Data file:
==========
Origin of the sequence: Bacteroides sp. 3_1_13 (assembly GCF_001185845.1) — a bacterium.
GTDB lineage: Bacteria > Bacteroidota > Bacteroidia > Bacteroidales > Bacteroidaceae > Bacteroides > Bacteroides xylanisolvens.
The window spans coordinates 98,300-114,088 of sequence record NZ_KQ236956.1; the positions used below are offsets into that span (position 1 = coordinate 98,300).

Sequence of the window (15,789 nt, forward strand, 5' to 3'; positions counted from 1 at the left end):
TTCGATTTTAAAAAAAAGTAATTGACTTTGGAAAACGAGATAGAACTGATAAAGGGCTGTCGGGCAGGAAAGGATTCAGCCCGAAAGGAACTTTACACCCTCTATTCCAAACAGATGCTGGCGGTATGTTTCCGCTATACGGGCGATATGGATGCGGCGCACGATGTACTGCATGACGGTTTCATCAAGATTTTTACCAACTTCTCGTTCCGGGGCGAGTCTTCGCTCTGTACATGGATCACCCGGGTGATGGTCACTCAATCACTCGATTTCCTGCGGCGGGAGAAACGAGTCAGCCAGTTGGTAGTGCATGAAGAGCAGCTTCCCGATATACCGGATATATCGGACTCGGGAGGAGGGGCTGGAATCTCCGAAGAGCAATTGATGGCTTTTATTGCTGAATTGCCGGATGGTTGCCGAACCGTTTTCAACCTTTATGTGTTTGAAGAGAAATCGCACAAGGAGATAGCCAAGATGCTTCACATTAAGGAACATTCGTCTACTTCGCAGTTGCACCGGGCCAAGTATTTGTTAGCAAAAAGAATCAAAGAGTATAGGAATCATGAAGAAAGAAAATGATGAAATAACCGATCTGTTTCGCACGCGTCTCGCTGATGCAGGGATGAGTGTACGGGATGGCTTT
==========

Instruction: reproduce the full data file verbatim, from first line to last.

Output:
Origin of the sequence: Bacteroides sp. 3_1_13 (assembly GCF_001185845.1) — a bacterium.
GTDB lineage: Bacteria > Bacteroidota > Bacteroidia > Bacteroidales > Bacteroidaceae > Bacteroides > Bacteroides xylanisolvens.
The window spans coordinates 98,300-114,088 of sequence record NZ_KQ236956.1; the positions used below are offsets into that span (position 1 = coordinate 98,300).

Sequence of the window (15,789 nt, forward strand, 5' to 3'; positions counted from 1 at the left end):
TTCGATTTTAAAAAAAAGTAATTGACTTTGGAAAACGAGATAGAACTGATAAAGGGCTGTCGGGCAGGAAAGGATTCAGCCCGAAAGGAACTTTACACCCTCTATTCCAAACAGATGCTGGCGGTATGTTTCCGCTATACGGGCGATATGGATGCGGCGCACGATGTACTGCATGACGGTTTCATCAAGATTTTTACCAACTTCTCGTTCCGGGGCGAGTCTTCGCTCTGTACATGGATCACCCGGGTGATGGTCACTCAATCACTCGATTTCCTGCGGCGGGAGAAACGAGTCAGCCAGTTGGTAGTGCATGAAGAGCAGCTTCCCGATATACCGGATATATCGGACTCGGGAGGAGGGGCTGGAATCTCCGAAGAGCAATTGATGGCTTTTATTGCTGAATTGCCGGATGGTTGCCGAACCGTTTTCAACCTTTATGTGTTTGAAGAGAAATCGCACAAGGAGATAGCCAAGATGCTTCACATTAAGGAACATTCGTCTACTTCGCAGTTGCACCGGGCCAAGTATTTGTTAGCAAAAAGAATCAAAGAGTATAGGAATCATGAAGAAAGAAAATGATGAAATAACCGATCTGTTTCGCACGCGTCTCGCTGATGCAGGGATGAGTGTACGGGATGGCTTT